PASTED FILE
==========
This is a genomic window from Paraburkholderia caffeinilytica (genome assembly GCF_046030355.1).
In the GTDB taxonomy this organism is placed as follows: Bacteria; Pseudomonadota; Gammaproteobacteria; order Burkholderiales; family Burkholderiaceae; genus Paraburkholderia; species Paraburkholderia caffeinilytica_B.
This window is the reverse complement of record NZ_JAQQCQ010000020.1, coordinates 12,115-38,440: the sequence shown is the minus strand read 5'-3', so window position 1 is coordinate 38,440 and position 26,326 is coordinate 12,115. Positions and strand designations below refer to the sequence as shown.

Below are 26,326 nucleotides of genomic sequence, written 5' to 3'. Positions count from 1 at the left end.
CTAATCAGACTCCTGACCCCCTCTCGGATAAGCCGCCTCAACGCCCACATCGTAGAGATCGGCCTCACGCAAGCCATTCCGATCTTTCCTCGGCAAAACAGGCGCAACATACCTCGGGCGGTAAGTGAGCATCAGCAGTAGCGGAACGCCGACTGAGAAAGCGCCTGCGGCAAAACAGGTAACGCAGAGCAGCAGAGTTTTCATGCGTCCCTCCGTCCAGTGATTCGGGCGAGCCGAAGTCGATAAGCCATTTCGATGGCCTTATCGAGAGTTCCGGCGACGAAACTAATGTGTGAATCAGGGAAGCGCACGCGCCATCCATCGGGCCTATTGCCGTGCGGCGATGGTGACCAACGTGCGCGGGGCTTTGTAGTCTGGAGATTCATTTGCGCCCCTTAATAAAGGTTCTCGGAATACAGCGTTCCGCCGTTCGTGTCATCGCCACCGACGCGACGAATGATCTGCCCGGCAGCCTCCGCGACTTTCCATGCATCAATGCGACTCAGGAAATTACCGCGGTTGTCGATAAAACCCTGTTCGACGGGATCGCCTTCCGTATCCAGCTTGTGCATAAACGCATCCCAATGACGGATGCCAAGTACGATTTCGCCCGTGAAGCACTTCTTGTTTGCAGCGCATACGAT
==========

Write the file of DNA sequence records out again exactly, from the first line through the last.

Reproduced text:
This is a genomic window from Paraburkholderia caffeinilytica (genome assembly GCF_046030355.1).
In the GTDB taxonomy this organism is placed as follows: Bacteria; Pseudomonadota; Gammaproteobacteria; order Burkholderiales; family Burkholderiaceae; genus Paraburkholderia; species Paraburkholderia caffeinilytica_B.
This window is the reverse complement of record NZ_JAQQCQ010000020.1, coordinates 12,115-38,440: the sequence shown is the minus strand read 5'-3', so window position 1 is coordinate 38,440 and position 26,326 is coordinate 12,115. Positions and strand designations below refer to the sequence as shown.

Below are 26,326 nucleotides of genomic sequence, written 5' to 3'. Positions count from 1 at the left end.
CTAATCAGACTCCTGACCCCCTCTCGGATAAGCCGCCTCAACGCCCACATCGTAGAGATCGGCCTCACGCAAGCCATTCCGATCTTTCCTCGGCAAAACAGGCGCAACATACCTCGGGCGGTAAGTGAGCATCAGCAGTAGCGGAACGCCGACTGAGAAAGCGCCTGCGGCAAAACAGGTAACGCAGAGCAGCAGAGTTTTCATGCGTCCCTCCGTCCAGTGATTCGGGCGAGCCGAAGTCGATAAGCCATTTCGATGGCCTTATCGAGAGTTCCGGCGACGAAACTAATGTGTGAATCAGGGAAGCGCACGCGCCATCCATCGGGCCTATTGCCGTGCGGCGATGGTGACCAACGTGCGCGGGGCTTTGTAGTCTGGAGATTCATTTGCGCCCCTTAATAAAGGTTCTCGGAATACAGCGTTCCGCCGTTCGTGTCATCGCCACCGACGCGACGAATGATCTGCCCGGCAGCCTCCGCGACTTTCCATGCATCAATGCGACTCAGGAAATTACCGCGGTTGTCGATAAAACCCTGTTCGACGGGATCGCCTTCCGTATCCAGCTTGTGCATAAACGCATCCCAATGACGGATGCCAAGTACGATTTCGCCCGTGAAGCACTTCTTGTTTGCAGCGCATACGAT